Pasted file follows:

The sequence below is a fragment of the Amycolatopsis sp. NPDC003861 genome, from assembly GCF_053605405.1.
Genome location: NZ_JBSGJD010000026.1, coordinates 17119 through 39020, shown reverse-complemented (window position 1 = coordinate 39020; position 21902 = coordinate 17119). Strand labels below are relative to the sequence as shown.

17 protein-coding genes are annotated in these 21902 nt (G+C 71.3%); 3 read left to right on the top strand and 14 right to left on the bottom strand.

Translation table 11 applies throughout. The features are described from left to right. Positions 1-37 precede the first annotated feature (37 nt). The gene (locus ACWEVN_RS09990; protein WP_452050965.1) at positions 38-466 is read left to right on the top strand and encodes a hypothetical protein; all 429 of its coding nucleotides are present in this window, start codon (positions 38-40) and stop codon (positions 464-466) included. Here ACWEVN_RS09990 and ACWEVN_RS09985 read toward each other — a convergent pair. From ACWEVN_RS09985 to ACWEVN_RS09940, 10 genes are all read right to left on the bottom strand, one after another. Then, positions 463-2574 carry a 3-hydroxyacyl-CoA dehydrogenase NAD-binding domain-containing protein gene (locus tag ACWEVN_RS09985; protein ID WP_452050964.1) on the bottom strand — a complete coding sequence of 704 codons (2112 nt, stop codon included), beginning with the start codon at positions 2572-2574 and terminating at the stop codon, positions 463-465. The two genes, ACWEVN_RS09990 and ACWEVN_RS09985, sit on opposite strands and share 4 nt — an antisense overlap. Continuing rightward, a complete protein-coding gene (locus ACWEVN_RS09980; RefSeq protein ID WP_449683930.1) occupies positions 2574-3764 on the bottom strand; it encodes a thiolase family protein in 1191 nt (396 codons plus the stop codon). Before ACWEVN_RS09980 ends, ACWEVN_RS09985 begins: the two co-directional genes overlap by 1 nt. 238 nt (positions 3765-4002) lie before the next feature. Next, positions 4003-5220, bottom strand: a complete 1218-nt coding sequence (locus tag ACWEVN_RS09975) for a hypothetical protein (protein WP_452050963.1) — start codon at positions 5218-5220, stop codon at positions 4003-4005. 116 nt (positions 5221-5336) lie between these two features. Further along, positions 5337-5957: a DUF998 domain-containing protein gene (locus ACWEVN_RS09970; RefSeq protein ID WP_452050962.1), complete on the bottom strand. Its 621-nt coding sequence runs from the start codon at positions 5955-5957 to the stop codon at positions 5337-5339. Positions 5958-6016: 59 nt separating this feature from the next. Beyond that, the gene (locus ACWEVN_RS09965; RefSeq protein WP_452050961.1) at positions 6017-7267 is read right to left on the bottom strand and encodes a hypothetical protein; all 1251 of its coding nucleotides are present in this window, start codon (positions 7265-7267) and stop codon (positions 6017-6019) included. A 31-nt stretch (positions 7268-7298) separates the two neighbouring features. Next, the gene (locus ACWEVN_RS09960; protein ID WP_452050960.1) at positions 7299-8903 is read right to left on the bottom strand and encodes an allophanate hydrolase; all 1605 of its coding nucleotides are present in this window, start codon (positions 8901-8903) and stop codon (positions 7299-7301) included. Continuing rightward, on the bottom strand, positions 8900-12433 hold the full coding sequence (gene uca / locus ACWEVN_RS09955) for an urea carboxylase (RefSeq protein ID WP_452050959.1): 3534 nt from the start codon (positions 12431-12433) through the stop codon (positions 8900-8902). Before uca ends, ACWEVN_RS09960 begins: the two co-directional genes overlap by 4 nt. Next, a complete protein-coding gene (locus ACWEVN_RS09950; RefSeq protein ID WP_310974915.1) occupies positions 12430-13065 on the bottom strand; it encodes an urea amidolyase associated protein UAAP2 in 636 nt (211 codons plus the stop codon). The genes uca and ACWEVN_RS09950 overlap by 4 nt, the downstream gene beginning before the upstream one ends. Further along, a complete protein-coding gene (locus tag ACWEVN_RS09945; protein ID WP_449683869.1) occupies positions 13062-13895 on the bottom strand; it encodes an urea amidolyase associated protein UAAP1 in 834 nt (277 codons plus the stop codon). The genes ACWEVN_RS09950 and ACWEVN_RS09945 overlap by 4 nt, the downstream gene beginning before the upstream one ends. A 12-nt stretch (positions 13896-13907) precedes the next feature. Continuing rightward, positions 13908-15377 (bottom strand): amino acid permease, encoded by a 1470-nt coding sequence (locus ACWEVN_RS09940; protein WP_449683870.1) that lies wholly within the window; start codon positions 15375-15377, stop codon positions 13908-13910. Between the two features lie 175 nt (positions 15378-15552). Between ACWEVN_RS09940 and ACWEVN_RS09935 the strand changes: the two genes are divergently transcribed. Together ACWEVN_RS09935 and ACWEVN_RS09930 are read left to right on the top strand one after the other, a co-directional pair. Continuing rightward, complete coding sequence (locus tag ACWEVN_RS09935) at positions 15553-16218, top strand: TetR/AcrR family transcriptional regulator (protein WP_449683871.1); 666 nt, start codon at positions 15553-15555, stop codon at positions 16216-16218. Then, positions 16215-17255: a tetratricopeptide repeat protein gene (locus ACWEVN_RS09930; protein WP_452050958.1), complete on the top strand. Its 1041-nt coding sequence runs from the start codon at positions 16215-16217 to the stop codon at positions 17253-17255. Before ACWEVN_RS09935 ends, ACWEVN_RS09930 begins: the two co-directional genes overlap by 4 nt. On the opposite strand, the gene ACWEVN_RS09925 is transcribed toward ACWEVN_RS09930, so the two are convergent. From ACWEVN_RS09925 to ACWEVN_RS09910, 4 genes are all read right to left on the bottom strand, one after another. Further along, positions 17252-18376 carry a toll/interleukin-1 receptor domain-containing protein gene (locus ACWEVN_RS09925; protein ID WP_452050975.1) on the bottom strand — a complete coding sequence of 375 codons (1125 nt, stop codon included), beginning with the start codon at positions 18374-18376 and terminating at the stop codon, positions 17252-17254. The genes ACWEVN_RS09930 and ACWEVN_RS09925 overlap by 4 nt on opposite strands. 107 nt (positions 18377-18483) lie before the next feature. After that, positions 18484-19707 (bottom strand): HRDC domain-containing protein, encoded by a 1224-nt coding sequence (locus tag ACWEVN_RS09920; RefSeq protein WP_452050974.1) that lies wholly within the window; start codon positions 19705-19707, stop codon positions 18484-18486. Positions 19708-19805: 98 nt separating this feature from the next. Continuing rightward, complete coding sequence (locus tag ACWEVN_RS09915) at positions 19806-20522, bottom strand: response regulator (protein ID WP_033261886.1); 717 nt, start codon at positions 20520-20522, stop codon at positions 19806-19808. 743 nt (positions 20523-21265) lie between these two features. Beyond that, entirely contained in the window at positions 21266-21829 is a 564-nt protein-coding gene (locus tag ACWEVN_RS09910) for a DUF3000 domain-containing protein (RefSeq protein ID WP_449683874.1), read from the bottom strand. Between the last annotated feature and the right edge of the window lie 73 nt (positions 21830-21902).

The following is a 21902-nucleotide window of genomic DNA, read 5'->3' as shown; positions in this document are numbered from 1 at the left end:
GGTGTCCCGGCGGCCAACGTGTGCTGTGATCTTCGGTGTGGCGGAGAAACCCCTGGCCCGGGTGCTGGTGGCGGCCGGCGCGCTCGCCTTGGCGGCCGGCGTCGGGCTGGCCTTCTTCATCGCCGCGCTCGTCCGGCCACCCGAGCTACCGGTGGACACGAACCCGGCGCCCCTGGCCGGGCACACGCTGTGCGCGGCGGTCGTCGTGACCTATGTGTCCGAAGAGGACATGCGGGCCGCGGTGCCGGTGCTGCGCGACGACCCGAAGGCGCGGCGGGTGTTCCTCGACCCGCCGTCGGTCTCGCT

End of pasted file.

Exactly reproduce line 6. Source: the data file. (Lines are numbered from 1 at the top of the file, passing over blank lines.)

GGTGTCCCGGCGGCCAACGTGTGCTGTGATCTTCGGTGTGGCGGAGAAACCCCTGGCCCGGGTGCTGGTGGCGGCCGGCGCGCTCGCCTTGGCGGCCGGCGTCGGGCTGGCCTTCTTCATCGCCGCGCTCGTCCGGCCACCCGAGCTACCGGTGGACACGAACCCGGCGCCCCTGGCCGGGCACACGCTGTGCGCGGCGGTCGTCGTGACCTATGTGTCCGAAGAGGACATGCGGGCCGCGGTGCCGGTGCTGCGCGACGACCCGAAGGCGCGGCGGGTGTTCCTCGACCCGCCGTCGGTCTCGCT